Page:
The Social Network

The movie of the moment, David Fincher’s The Social Network certainly leaves food for thought after it’s two hours elapse. As a piece of cinema, it’s far better than might have been expected. One would be forgiven for thinking there’s little to be said about a social networking website (albeit one of the biggest successes stories of all-time), but Fincher manages to weave a gripping edge-of-your seat drama out of the site’s beginnings and subsequent lawsuits.

Much of this is down to a clever screenplay by Aaron Sorkin (The West Wing) and a superbly creepy performance from Jesse Eisenberg. British actor Andrew Garfield, who first came to attention with an excellent performance in Channel 4’s Boy A (a must-see), and is set to be the new Spiderman, is also superb as the site’s ousted co-founder.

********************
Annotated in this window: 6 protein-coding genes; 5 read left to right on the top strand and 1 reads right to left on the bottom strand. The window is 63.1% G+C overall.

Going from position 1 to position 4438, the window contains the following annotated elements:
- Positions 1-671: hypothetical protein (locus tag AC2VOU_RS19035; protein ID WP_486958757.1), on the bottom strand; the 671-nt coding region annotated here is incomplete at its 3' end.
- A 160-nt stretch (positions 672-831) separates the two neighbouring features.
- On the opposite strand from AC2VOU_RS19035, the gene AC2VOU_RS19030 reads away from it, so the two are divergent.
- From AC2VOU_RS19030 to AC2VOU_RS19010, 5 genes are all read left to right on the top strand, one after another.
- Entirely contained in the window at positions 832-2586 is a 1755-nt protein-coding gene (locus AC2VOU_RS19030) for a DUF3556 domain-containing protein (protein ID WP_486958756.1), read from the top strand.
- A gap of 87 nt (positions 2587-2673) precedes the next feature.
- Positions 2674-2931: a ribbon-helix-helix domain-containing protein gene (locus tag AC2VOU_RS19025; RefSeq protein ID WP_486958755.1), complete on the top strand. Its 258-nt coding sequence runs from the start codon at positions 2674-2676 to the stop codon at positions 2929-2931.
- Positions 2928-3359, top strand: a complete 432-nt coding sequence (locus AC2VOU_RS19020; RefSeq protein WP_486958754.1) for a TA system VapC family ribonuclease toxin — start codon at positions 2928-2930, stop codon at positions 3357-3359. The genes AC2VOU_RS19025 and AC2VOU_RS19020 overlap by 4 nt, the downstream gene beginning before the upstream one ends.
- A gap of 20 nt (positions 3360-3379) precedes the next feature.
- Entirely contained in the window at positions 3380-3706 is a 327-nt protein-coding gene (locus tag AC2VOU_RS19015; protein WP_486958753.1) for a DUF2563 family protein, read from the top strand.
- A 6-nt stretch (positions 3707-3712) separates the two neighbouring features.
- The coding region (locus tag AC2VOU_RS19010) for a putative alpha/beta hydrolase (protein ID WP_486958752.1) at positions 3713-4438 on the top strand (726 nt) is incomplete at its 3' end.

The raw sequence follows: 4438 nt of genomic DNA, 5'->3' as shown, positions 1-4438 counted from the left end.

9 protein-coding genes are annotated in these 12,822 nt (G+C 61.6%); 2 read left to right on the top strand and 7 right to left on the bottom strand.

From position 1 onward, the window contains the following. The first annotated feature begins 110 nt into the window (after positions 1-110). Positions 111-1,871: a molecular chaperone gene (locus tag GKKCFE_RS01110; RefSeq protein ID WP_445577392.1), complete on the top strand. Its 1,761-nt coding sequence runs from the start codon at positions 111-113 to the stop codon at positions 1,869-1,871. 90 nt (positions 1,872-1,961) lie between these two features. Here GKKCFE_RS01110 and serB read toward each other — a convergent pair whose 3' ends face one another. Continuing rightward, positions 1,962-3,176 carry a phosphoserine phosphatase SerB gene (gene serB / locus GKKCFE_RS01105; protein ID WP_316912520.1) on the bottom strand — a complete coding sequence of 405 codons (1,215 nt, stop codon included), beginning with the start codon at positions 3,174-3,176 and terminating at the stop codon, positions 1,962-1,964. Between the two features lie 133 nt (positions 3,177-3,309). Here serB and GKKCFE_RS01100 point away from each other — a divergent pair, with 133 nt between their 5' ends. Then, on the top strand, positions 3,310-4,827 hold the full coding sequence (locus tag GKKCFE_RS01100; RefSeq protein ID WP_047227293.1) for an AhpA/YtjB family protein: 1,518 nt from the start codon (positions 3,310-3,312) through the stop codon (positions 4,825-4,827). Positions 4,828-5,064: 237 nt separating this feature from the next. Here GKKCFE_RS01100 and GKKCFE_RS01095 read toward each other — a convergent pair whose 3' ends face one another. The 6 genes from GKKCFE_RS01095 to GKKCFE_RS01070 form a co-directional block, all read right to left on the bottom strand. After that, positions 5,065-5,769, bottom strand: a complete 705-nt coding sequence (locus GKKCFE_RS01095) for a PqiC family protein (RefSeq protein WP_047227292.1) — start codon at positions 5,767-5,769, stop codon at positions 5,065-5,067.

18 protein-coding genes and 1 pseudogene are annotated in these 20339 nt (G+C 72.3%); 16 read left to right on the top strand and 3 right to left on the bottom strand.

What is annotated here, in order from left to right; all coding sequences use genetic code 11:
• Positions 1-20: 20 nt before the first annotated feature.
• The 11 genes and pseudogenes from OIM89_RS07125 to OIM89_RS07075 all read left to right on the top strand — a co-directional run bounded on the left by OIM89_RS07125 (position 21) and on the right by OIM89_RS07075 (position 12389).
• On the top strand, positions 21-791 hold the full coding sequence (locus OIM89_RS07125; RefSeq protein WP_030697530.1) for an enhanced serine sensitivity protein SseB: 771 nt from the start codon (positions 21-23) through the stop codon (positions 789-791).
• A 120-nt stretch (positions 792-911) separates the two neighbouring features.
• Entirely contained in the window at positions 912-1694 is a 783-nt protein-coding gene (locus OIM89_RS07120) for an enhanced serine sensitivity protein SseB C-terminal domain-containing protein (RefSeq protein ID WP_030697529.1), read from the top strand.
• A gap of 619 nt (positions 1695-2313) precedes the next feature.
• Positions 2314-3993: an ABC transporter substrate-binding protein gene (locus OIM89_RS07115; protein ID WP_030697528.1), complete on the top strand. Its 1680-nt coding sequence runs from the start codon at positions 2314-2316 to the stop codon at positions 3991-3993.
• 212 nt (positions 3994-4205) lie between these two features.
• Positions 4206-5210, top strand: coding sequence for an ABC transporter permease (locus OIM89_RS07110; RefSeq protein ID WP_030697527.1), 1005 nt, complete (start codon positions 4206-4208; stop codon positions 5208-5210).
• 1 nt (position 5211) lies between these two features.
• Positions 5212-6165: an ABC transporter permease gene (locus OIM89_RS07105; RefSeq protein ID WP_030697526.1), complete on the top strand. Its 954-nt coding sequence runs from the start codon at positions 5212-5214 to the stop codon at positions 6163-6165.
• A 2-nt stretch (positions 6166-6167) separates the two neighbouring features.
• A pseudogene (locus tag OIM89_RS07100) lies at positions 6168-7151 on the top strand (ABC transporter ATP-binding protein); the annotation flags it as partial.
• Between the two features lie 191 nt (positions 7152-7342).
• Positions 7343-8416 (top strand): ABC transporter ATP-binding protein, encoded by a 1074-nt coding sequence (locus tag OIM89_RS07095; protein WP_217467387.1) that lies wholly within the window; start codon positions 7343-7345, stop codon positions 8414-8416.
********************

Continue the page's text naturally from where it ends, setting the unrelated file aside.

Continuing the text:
It’s afterwards however, that the movie really impacts. It’s hard to believe that Facebook is only a little over seven years old. It seems odd to think back to its launch in 2003 and think how much technology has advanced in the intervening years. Most of us only had mobile phones for four or five years and the iPod was relatively new. The advancement in websites, smartphones, GPS, apps, videos, downloading speeds and people’s grasp of computer technology is stunning.

It’s both exciting and daunting to see where it will advance to next and it’s shocking to see how slow sections of the media in Ireland (Irish Times, Hot Press, Irish Independent — off the top of my head) have been to bring their online presence up to speed. As one line in the movie goes, if you don’t move quick, you really will get left behind.

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